Why buy a gyuto over a santoku?

Discussion in 'The Kitchen Knife' started by _HH_, Mar 3, 2019.

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  1. Mar 4, 2019 #31

    Uncle Mike

    Uncle Mike

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    Could be that the bolster needs to be ground down. Put the Wusthoff edge down on the cutting board with the heel (bolster) down. Can you see daylight between the edge and the board? If you sharpen it enough, the edge moves up the blade, but the bolster doesn’t, so there’s a gap between the edge and the board because the bolster is hitting the board and the edge isn’t.

    Red is bolster I’m talking about. Yellow is the edge. (This knife doesn’t have the problem I’m describing).

    [​IMG]

    Japanese knives don’t have these bolsters.

    Also, if you want a Santoku, then that’s what you should get!
     
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  2. Mar 4, 2019 #32

    refcast

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    The versatility of the gyuto is the curve and the more narrow in height tip.

    Curvature helps with meat: More curve means you can cut better as it dulls, so more tougher or wedging food items can be cut better. It's why the scimiter is curved because you get extra cutting length, which is great for meat, which needs sharpness and can't just be split like veggies.

    Narrow thin tip wedges very little: Like a lot of people say, the less wide tip has less surface to drag on the thing we're cutting. This is good for precision stuff, horizontal cuts, peeling. It's like having another knife for detail work. It's also great as a way to make the first cut into dense items.


    The trade-off is it's not efficient in the push-cut compared to the push cut king, the nakiri (and usuba, maybe kiritsuke), and the follow-up, the santoku. This efficiency seems to be your priority. A lot of people cut different, too though. For instance, a lot of people do spring onions with the tip of the gyuto with more wrist action, which helps to not crush the spring onion as much (but is, yes, more effort I guess to some).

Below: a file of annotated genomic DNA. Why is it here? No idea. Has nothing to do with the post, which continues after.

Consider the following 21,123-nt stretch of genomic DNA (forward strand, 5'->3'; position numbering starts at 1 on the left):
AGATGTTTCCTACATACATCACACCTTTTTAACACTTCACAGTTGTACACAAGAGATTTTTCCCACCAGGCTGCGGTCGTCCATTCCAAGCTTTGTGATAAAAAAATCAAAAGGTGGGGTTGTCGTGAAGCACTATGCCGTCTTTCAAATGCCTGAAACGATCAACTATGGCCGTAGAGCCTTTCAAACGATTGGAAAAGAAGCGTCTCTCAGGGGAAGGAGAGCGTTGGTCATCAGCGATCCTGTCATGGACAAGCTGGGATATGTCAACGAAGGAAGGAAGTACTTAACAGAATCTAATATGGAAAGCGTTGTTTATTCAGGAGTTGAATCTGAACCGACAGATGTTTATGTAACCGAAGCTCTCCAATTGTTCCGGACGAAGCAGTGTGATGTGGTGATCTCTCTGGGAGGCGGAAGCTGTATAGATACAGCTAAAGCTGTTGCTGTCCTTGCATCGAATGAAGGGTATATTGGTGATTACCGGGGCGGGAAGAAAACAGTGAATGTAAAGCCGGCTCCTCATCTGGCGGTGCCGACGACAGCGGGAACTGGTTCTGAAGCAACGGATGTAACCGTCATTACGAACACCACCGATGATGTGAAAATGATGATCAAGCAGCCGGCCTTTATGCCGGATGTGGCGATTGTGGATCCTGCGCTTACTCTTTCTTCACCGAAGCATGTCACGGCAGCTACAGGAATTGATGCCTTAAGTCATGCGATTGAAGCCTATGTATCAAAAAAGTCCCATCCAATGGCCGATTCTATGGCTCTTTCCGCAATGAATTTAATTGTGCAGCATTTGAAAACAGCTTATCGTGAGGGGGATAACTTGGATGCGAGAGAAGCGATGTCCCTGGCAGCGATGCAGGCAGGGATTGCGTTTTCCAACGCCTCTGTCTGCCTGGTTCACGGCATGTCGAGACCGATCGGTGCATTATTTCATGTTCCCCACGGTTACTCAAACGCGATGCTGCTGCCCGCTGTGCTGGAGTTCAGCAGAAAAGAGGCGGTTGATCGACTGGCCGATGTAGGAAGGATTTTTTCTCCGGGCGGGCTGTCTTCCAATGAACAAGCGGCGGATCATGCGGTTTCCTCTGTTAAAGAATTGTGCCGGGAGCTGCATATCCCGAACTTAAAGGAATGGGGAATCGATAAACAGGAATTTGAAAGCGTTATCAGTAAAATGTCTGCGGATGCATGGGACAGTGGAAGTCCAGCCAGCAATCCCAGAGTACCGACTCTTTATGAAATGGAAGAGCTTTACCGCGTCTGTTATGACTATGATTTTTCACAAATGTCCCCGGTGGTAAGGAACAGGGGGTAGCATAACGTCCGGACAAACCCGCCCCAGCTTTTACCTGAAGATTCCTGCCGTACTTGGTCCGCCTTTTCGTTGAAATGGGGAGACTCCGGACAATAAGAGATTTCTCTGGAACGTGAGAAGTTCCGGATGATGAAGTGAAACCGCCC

It's not a big deal. If you need a bigger main knife, the options are pretty much only gyuto (and then you have the chinese cleaversssss!!!!)
     
  3. Mar 4, 2019 #33

    Benuser

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    Large deadly flat spots are simply uncommon with Japanese makers, quite common though with French. Not imposing my own preferences — what do you know about them? I find the suggestion unpleasant.
     
  4. Mar 4, 2019 #34

    Benuser

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    Quite common with old or neglected Westerns with a fingerguard. The extreme form of it is the reverse belly.
     
    Last edited: Mar 4, 2019
  5. Mar 4, 2019 #35

    Cashn

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    I prefer a Gyuto over a santoku because I feel it gives me more options when cutting. Any knife that property sharpens can accomplish any basic cooking goal.
     
  6. Mar 4, 2019 #36

    _HH_

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    Ah you guys have been so helpful - thank you!

    UncleMike - thanks for your helpful picture. My knife is similar to the one in your picture in that it doesn’t not have a reverse belly, but this was useful to check and not something I would have considered. Thanks!

    I feel the issue may be more to do with poor technique on my part than any specific problem with the knife itself. Not having had any formal training I will see if I can find some resources on how to chop and use a knife properly in case it’s something which can be improved wth a change in technique.

    Thanks very much for all your responses :)
     
  7. Mar 4, 2019 #37

    AT5760

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    You can find some great videos online concerning different techniques and grips. Having recently moved from a German-style chef's knife, to a gyuto, I've found that adjusting technique a bit can make a world of difference on a different knife. My gyuto is much more versatile than my chef's knife. Good luck with your new santoku!
     
  8. Mar 5, 2019 #38

    Cyrilix

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    I mean, you basically dictated what a well made gyuto should be so I said that's what you think a well made gyuto should be, but to me, that would not be a well made gyuto. It would be one that fights against my push cuts.

    I have a Takamura Hana and a FKM for gyutos and both of them have sufficiently large flat spots.
     
  9. Mar 5, 2019 #39

    Elliot

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    I am late to this party, but for the sake of the original question: I don't hate on Santoku the way many knife enthusiasts do.